Conceive their grief, therefore, when he suddenly sickened and died. Now ensued an anxious time pending the appointment of his successor. Two names were foremost for consideration—that of Jean Mignon, chief canon of the Church of the Holy Cross, and that of Urbain Grandier, curé of Saint Peter's of Loudun. Mignon was a zealous and learned ecclesiastic, but belied his name by being cold, suspicious, and, some would have it, unscrupulous. Grandier, on the contrary, was frank and ardent and generous, and was idolized by the people of Loudun. But he had serious failings. He was most unclerically gallant, was tactless, was overready to take offense, and, his wrath once fully roused, was unrelenting. Accordingly, little surprise was felt when the choice ultimately fell, not on him but on Mignon.
With Mignon the devils entered the Ursuline convent. Hardly had he been installed when rumors began to go about of strange doings within its quiet walls; and that there was something in these rumors became evident on the night of October 12, 1632, when two magistrates of Loudun, the bailie and the civil lieutenant, were hurriedly summoned to the convent to listen to an astonishing story. For upwards of a fortnight, it appeared, several of the nuns, including Mother Superior Belfiel, had been tormented by specters and frightful visions. Latterly they had given every evidence of being possessed by evil spirits. With the assistance of another priest, Father Barré, Mignon had succeeded in exorcising the demons out of all the afflicted save the mother superior and a Sister Claire.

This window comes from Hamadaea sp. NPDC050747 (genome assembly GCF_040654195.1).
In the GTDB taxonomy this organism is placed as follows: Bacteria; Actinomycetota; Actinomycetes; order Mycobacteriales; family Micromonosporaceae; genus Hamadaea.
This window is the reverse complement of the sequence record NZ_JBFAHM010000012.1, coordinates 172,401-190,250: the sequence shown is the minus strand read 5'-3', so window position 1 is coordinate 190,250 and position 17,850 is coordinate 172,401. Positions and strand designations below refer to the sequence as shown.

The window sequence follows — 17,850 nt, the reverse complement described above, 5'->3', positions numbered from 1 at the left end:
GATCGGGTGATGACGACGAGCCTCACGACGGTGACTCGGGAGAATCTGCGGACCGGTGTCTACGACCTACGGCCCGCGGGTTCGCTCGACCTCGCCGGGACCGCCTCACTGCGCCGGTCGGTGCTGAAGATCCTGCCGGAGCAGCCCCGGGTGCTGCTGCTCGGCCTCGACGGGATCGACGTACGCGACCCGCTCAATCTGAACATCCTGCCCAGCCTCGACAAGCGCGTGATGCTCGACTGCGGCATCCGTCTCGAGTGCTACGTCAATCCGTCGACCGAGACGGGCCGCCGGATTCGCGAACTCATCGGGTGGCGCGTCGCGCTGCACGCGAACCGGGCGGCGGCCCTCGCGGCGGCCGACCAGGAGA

In their case every formula known to the ritual had failed. The only conclusion was that they were not merely possessed but bewitched, and much as he disliked to bring notoriety on the convent, the father confessor had decided it was high time to learn who was responsible for the dire visitation. He had called the magistrates, he explained, in order that legal steps might be taken to apprehend the wizard, it being well established that "devils when duly exorcised must speak the truth," and that consequently there could be no doubt as to the identity of the offender, should the evil spirits be induced to name the source of their authority.
Without giving the officials time to recover from their amazement, Mignon led them to an upper room, where they found the mother superior and Sister Claire, wan-faced and fragile looking creatures on whose countenances were expressions of fear that would have inspired pity in the most stony-hearted. About them hovered monks and nuns. At sight of the strangers, Sister Claire lapsed into a semi-comatose condition; but the mother superior uttered piercing shrieks, and was attacked by violent convulsions that lasted until the father confessor spoke to her in a commanding tone. Then followed a startling dialogue, carried on in Latin between Mignon and the soi-disant demon possessing her.
"Why have you entered this maiden's body?"
"Because of hatred."
"What sign do you bring?"
"Who has sent them?"
A moment's hesitation, then the single word—"Urbain."
"Tell us his surname?"
In an instant the room was in an uproar. But the magistrates did not lose their heads. To the bailie in especial the affair had a suspicious look. He had heard the devil "speak worse Latin than a boy of the fourth class," he had noted the mother superior's hesitancy in pronouncing Grandier's name, and he was well aware that deadly enmity had long existed between Grandier and Mignon. So he placed little faith in the latter's protestation that the naming of his rival had taken him completely by surprise. Consulting with his colleague, he coldly informed Mignon that before any arrest could be made there must be further investigation, and, promising to return next day, bade them good night.